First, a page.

Parties that are responsible for making products available to the public
may be held liable for the injuries they cause.
When parties including manufacturers, distributors, suppliers, and retailers,
make products available to the public which cause injury or damage, they
may be held liable for the resulting loss. This product liability may
arise as a result of a variety of circumstances. There may be a defect
in the manufacturing process or a defect in the product’s design.
It could also result from the party’s failure to warn the public
regarding a non-obvious but inherent dangers associated with the product.
In some instances, a party may be held liable for product liability based
on consumer protection laws which provide specific remedies for certain
types of product defects such as, lemon laws for automobiles.
A product recall can minimize litigation expenses and help protect a company’s
A party that realizes that there may be an issue with their product that
can lead to product liability may take proactive steps to minimize their
legal liability and exposure to lawsuits. This can help save the company
money as well as, minimize damage to their reputation. One way to do this
is to initiate a voluntary
product recall. A product recall provides the public with notification regarding the
product’s defects and requests that the public no longer use the
product. Often, a company that issues a product recall will replace the
defective product and/or pay for injuries or damages caused by the product.
For example, a company that produces baby food recently recalled three
of their products after learning of a
manufacturing defect that resulted in spoilage of those products. The company is offering customers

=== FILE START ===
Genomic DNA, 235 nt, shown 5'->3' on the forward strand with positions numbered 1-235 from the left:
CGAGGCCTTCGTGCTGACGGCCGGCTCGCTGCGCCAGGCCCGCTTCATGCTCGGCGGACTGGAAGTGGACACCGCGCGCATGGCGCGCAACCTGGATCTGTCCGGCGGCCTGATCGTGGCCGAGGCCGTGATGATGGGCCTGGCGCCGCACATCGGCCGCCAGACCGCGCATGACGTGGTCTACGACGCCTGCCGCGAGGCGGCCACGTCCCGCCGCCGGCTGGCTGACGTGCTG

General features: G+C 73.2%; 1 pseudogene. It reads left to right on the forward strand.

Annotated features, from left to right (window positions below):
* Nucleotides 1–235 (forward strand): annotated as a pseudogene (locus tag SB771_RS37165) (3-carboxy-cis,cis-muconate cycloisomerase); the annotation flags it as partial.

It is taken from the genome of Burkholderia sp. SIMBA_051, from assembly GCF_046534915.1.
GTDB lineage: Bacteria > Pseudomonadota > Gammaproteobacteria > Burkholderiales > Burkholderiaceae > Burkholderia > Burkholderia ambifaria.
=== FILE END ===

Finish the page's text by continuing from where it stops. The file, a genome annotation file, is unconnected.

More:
who purchased the defective products with product replacement vouchers.
In some circumstances, companies may be required to issue a product recall
by the consumer production agency that oversees the type of product at issue.
However, not all product recalls are voluntary. In some cases, companies
are ordered to recall their product because it fails to meet the minimum
standards set by the federal or state consumer protection agency responsible
for overseeing the defective product. These consumer protection agencies
include the following:
· National Highway Traffic Safety Administration (NHTSA);
· Consumer Product Safety Commission (CSPC);
· Food and Drug Administration (FDA);
· Environmental Protection Agency (EPA);
· Department of Agriculture (USDA); and
· United States Coast Guard.
Consumer protection agencies learn of defective products by tracking and
investigating consumer complaints and other data that help reveal when
a product is defective and hazardous to the public.
If you have been injured as a result of a defective product that has been
recalled, you should contact an attorney immediately. An attorney can
review the facts of your case and determine whether you may have a viable
product liability case. If so, your attorney can help you seek the compensation
you deserve for your injuries and losses.